Watson mumbles for him to look in the drawer, unwilling to open his eyes.
Not that it matters. There's a sudden hand on his arm, hauling him upright and Watson groans that's he's too tired for Holmes' nonsense at the moment but Holmes keeps pulling him, past the stairs and into Holmes' room. "I'm sorry, Watson, but I see your quarters are practically frozen and I can't let that woman downstairs attempt her vile tricks on you. I'm well-versed in her schemes, you are but a babe in the woods. It is my duty to protect you."
Watson wants to tell Holmes that he's being an ass, but he simply follows, grateful when he's set down into Holmes' bed, oddly cleared of the newspapers and old letters that are usually covering it. There's a fire in the room too, a big one and Holmes pulls the quilt over his shoulders.
"Be right back," he says and returns with Gladstone, whom he tucks under Watson's limp arm. "The peoples of the Far North surround themselves with their sled dogs during the bitter winter nights. Supposedly you can tell how cold it is by how many dogs you need to warm yourself."
Soft sounds follow, the crackling of the fire, a rustle of Holmes' newspaper and Gladstone's panting. Holmes mutters something about the snow storm outside and Watson drifts off, cocooned in warmth.
Watson wakes to a whispered argument outside the door.
"I say he needs broth."
"And I say he needs food."
"Pish-posh! You can't even take care of yourself, Mr. Holmes. You leave this to me."
"So you're saying you understand the complexities of enteric fever and its aftermath, Mrs. Hudson?"
"Fiddle-faddle! That's what I say to you!"
Gladstone yawns and licks Watson's cheek. Watson yawns back in reply and hunkers down beneath the blankets.
"Wait. Did you hear that, Nanny? You woke him up!"
"I certainly did not!"
"Evil. Pure evil. Now get me that broth."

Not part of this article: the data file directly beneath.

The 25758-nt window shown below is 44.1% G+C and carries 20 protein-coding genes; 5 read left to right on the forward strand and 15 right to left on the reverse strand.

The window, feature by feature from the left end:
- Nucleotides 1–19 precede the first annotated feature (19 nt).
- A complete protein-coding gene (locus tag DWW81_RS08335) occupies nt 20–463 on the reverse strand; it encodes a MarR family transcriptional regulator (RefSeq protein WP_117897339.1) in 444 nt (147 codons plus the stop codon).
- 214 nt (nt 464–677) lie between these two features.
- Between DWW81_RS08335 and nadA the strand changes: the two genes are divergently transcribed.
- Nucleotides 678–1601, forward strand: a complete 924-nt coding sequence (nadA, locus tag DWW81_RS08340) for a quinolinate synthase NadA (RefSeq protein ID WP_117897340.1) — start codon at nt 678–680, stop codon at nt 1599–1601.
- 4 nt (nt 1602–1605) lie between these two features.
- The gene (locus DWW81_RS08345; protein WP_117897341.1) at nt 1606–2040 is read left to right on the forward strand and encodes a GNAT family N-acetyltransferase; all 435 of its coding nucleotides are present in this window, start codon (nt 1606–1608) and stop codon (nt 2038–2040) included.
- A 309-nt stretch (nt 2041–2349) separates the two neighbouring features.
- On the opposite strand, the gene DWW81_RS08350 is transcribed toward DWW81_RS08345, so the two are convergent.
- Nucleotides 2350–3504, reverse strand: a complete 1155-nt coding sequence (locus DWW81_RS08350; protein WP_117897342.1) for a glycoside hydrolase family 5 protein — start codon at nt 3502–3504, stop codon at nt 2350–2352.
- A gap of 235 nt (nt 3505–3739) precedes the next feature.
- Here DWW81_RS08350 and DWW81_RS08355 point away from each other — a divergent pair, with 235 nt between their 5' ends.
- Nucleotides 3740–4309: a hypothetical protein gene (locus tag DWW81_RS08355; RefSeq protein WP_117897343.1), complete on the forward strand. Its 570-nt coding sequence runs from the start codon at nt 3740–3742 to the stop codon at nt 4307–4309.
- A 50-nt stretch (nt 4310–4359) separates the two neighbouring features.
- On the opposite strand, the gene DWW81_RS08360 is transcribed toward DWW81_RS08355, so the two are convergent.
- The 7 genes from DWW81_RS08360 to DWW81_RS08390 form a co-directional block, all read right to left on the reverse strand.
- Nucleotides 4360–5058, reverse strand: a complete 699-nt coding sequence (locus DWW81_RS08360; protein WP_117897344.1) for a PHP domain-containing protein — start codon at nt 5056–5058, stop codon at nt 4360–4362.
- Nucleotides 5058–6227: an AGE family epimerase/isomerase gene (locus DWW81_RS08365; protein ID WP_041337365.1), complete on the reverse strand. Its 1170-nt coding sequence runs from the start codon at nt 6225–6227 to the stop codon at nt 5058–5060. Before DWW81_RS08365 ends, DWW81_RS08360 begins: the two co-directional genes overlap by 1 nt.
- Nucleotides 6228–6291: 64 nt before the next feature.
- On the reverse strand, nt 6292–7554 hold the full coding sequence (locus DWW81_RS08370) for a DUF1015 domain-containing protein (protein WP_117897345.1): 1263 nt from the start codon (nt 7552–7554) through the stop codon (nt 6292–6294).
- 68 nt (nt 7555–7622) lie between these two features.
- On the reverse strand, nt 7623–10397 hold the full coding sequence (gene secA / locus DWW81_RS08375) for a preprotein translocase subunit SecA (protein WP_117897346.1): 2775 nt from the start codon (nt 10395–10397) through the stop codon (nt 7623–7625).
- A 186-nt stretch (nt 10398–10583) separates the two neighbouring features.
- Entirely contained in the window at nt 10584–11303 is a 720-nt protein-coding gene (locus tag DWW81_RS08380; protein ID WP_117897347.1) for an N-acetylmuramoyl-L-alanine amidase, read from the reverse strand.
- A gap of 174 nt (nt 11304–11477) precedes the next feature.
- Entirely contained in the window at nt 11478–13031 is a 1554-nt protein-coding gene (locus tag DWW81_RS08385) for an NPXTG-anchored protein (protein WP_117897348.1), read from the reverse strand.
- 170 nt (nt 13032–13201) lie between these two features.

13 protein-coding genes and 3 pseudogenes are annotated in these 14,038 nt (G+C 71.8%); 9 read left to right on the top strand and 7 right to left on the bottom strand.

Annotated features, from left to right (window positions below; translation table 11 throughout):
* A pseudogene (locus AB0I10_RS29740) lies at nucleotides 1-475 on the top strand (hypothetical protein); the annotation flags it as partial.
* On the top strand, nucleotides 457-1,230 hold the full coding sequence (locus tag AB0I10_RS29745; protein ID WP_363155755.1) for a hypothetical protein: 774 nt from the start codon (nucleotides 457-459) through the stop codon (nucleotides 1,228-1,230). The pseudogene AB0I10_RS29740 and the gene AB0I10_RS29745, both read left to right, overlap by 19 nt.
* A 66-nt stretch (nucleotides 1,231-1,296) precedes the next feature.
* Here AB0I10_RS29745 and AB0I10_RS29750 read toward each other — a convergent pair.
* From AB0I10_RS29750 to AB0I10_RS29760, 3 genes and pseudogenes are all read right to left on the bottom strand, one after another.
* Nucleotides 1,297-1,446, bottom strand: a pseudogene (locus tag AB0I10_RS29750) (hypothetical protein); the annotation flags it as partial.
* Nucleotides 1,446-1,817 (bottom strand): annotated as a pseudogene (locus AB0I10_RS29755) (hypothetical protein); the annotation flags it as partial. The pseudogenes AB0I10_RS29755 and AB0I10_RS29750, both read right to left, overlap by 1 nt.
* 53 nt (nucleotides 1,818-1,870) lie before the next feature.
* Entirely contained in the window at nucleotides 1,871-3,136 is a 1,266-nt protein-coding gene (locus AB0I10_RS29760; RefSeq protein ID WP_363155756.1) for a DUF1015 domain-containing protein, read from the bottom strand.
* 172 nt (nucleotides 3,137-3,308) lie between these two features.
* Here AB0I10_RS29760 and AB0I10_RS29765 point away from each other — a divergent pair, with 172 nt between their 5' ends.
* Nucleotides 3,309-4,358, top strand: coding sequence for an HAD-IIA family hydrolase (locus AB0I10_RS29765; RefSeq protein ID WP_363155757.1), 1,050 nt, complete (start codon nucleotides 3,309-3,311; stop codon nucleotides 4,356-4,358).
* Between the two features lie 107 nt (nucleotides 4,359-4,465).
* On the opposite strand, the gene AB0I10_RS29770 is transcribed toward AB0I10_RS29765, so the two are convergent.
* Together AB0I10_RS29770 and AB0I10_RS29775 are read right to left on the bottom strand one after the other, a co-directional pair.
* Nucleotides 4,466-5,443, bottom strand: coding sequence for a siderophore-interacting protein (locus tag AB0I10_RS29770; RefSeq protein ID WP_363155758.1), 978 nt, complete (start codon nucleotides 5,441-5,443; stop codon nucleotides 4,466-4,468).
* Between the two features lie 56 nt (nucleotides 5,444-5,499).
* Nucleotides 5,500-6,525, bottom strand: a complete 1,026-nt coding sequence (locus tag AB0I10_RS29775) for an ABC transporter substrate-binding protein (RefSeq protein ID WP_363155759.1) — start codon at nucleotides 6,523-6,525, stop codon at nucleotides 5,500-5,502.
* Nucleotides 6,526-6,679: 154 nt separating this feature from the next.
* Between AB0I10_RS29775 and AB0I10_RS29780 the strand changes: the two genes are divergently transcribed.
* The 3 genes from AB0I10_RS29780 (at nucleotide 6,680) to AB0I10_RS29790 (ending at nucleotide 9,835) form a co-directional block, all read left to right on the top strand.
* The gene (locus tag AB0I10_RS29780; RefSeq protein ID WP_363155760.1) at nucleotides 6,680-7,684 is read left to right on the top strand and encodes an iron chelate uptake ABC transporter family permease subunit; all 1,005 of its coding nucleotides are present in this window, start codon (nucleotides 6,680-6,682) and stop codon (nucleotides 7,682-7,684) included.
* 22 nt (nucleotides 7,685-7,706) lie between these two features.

"I'll give you some broth. Right in your ..."
He falls back to sleep.
Holmes returns later with a bed tray containing a large tea cup full of soup - meat and carrots in broth - and a full plate of toast. He crawls in beside Watson as he eats, resting his head on Watson's shoulder while reading his correspondence.
He points out things of interest while Watson chews on his toast and drinks his soup, wondering at the tea cup. "Hmmm?"
"Broke a bowl. She doesn't let me have them anymore," Holmes explains. He opens his mouth widely and Watson holds up a piece of toast for him to bite. Chewing broadly, Holmes tosses letter after letter onto the floor. "Look at this nonsense. The weather has discouraged all the interesting criminals."
Gladstone gets the last of the solid food straight from the cup. Holmes clears the tray away - if putting it on the floor by the door can be called 'clearing' - and crawls back into bed next to Watson, whose head is already on the pillows.
He wants to ask Holmes what he thinks he's doing when he spoons himself around Watson, settling in as if Watson is some sort of giant pillow. He decides he doesn't care as Holmes is very, very warm against his back and soon there's a nose pressed to Watson's shoulder, snoring lightly.
Outside, the snow is still swirling through the lamp light and Watson realizes that his leg doesn't hurt, not in the slightest.
"Odd," he says aloud, tugging Holmes' arm a little more closely around his waist. There's a vague thought running through Watson's mind, some indecent business about Holmes lips and their proximity to the back of his neck but he pushes it away, remembering Dillard and how revolted the good doctor was by his very existence.
That will keep you in line, Watson thinks, the shame practically burning through his blood.
It takes much longer for him to fall back asleep and when he does, there are, blessedly, no dreams.
He wakes up to Holmes complaining, as Gladstone has decided that wrapping himself around the detective's head like a hat is the best idea a dog has ever had.
Watson tries to help but Gladstone is relentless. Holmes grouches incessantly and it only gets worse when Mrs. Hudson comes in with breakfast and flaps the quilt up to Watson's shoulders, covering Holmes completely in the process.
Holmes defiantly flips down the blanket. "See, Watson? The attempts against my person never cease."
"Lemon and sugar, Doctor? By the way, Mr. Holmes, you have a dog atop your head," Mrs Hudson says, as if this is not an unusual occurrence by any stretch of the imagination.